The Stuart and Barbara Padnos Foundation has provided a gift to the Frankel Center for Judaic Studies to establish the Padnos Engagement on Jewish Learning fund. The new initiative will facilitate annual public educational activities in Jewish Studies throughout the State of Michigan with a focus on the western part of the state.

The Padnos family have been business and community leaders in Michigan for over a century. In 1988, the late Stuart Padnos created the Louis and Helen Padnos Foundation Visiting Professorship in Judaic Studies in commemoration of his parents, Helen and Louis Padnos, beginning a longstanding and productive relationship between the Padnos family and the Frankel Center for Judaic Studies.

The inaugural Padnos Public Engagement on Jewish Learning Event, to take place on March 10 at 7 pm, will feature Amy-Jill Levine of Vanderbilt University and Gabriele Boccaccini of the University of Michigan in discussion on “The Historical Jesus in His Jewish Context,” with a response by Jeremiah Cataldo of Grand Valley State University. The event, to be broadcast on Zoom, will present the latest research on the historical Jesus and explore its implications for contemporary Judaic Studies.

The scholars will examine the common history shared between Jews and Christians, and how this historical knowledge is necessary for a faithful biblical interpretation. “I am interested in how historical research and literary critical analysis can help people who hold the text sacred to correct all-too-common anti-Jewish preaching and teaching,” stated Levine.

Explaining how he became interested in the topic, Boccaccini added, “I was fascinated with Second Temple Judaism as the formative period of both Christianity and Judaism. I wanted to understand why some Jews, like Jesus and his first followers, despite having so much in common, went in one direction, while others took a different path.”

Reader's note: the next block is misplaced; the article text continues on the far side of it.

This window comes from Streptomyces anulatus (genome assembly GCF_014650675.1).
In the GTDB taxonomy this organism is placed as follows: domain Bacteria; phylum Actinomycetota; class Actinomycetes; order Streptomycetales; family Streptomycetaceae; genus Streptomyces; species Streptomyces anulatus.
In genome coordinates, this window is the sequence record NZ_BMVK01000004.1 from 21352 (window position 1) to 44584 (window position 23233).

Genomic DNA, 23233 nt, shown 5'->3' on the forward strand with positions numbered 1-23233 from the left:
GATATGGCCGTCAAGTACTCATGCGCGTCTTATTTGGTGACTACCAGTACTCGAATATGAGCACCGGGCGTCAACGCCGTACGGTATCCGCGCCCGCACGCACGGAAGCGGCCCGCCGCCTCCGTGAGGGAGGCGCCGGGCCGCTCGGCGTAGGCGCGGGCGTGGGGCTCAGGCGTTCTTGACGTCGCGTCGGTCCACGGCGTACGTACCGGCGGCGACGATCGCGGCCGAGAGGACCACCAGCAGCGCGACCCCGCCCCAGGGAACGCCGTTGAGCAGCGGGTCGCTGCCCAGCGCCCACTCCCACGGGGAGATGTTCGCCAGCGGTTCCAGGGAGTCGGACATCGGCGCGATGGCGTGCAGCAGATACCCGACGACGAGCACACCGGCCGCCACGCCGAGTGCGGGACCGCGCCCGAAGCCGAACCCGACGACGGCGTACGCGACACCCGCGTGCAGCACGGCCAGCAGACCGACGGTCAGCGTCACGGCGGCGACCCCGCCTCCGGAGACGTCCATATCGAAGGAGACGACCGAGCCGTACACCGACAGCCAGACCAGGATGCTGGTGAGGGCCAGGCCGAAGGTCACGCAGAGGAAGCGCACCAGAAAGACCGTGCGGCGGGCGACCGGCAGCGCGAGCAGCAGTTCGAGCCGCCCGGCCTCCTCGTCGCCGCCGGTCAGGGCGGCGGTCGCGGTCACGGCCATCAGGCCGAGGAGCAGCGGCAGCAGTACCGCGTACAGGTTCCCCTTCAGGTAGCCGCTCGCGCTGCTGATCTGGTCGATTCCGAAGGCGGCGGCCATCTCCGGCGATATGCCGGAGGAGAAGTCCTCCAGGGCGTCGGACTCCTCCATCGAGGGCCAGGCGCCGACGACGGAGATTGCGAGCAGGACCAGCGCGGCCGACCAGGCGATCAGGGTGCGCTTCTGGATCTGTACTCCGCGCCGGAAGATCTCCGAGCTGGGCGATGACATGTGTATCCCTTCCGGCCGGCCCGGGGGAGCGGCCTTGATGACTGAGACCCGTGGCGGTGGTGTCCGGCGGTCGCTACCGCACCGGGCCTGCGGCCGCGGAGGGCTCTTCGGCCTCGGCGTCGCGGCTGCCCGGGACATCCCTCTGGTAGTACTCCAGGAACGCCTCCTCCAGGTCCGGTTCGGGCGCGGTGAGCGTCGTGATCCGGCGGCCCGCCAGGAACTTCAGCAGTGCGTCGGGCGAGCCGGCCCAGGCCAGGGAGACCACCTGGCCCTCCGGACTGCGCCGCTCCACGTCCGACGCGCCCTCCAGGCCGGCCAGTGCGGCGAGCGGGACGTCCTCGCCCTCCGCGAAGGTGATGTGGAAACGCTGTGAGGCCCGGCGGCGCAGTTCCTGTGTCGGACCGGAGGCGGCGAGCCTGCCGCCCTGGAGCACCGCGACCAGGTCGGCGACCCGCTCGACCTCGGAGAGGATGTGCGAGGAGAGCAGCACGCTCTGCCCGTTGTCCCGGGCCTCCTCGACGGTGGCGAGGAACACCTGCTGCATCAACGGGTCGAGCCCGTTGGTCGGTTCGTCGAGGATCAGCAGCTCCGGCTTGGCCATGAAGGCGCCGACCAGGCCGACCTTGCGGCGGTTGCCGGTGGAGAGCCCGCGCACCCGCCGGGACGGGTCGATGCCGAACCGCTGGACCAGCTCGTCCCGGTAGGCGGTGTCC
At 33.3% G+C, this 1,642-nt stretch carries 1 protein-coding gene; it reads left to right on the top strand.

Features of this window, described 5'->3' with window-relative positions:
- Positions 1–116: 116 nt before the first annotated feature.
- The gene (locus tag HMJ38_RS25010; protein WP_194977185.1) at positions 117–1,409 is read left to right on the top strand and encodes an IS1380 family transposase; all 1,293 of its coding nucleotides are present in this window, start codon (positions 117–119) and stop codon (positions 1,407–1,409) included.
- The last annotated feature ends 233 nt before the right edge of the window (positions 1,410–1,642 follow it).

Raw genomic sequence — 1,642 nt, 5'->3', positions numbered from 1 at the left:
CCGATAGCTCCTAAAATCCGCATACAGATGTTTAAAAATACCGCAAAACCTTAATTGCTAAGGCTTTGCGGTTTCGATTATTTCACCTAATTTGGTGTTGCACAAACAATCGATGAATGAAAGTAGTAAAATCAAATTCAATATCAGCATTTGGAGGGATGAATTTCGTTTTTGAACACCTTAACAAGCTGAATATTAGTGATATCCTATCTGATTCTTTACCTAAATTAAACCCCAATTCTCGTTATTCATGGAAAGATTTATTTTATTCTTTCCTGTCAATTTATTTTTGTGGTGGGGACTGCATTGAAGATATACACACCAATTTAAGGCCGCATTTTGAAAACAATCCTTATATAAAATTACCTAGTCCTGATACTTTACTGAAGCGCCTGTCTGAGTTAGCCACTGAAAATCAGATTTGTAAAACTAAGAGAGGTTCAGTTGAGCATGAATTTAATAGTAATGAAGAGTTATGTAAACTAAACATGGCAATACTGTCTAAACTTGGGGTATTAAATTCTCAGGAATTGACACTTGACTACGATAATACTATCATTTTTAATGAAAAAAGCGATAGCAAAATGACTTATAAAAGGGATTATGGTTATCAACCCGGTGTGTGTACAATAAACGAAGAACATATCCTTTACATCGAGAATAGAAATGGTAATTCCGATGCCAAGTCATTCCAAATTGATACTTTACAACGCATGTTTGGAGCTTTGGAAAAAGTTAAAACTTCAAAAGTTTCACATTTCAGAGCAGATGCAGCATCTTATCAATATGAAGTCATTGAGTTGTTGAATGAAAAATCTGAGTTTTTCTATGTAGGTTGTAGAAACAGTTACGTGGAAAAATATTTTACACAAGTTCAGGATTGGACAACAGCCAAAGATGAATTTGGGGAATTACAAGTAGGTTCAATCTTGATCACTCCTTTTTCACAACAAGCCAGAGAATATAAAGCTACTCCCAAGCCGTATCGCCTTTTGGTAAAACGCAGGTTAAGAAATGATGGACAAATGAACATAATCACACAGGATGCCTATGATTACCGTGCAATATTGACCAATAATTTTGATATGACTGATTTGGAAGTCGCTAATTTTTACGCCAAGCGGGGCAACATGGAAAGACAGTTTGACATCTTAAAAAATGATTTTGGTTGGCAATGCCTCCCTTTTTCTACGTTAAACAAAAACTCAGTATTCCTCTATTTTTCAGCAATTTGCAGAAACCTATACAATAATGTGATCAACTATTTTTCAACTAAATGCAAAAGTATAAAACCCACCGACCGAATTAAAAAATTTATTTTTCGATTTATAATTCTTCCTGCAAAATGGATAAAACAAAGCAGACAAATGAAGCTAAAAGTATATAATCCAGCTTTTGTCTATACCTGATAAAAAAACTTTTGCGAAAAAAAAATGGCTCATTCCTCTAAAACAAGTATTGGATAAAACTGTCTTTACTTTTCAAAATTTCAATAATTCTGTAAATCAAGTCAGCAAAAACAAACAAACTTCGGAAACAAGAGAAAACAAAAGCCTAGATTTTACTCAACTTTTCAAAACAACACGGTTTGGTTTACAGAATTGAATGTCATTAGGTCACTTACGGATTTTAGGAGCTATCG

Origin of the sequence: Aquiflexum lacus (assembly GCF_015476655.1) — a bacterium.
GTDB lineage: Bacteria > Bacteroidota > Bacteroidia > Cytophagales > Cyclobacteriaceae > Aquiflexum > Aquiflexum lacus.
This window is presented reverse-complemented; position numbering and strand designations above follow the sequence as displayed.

Levine and Boccaccini both commented that though they’ve been studying Second Temple Judaism for decades, they still find new and exciting things in their research. “Historians ask different questions; archaeologists unearth newt artifacts; theologians and ethicists pose alternative readings, and we biblical scholars — informed by all these riches and more — continue to have new insights. The text is inexhaustible,” said Levine.

Boccaccini added, “For me, the real excitement came when I realized that the real problem was not simply reclaiming the Jewishness of Jesus but understanding what kind a Jew Jesus was, as there were many different ways of being a Jew in the first century, as well as today. And when I realized that the New Testament was not a collection of texts that tells us something about Judaism, but a collection of Jewish texts that testifies to a distinctive variety of ancient Judaism.”

Advance Registration for this event is open now.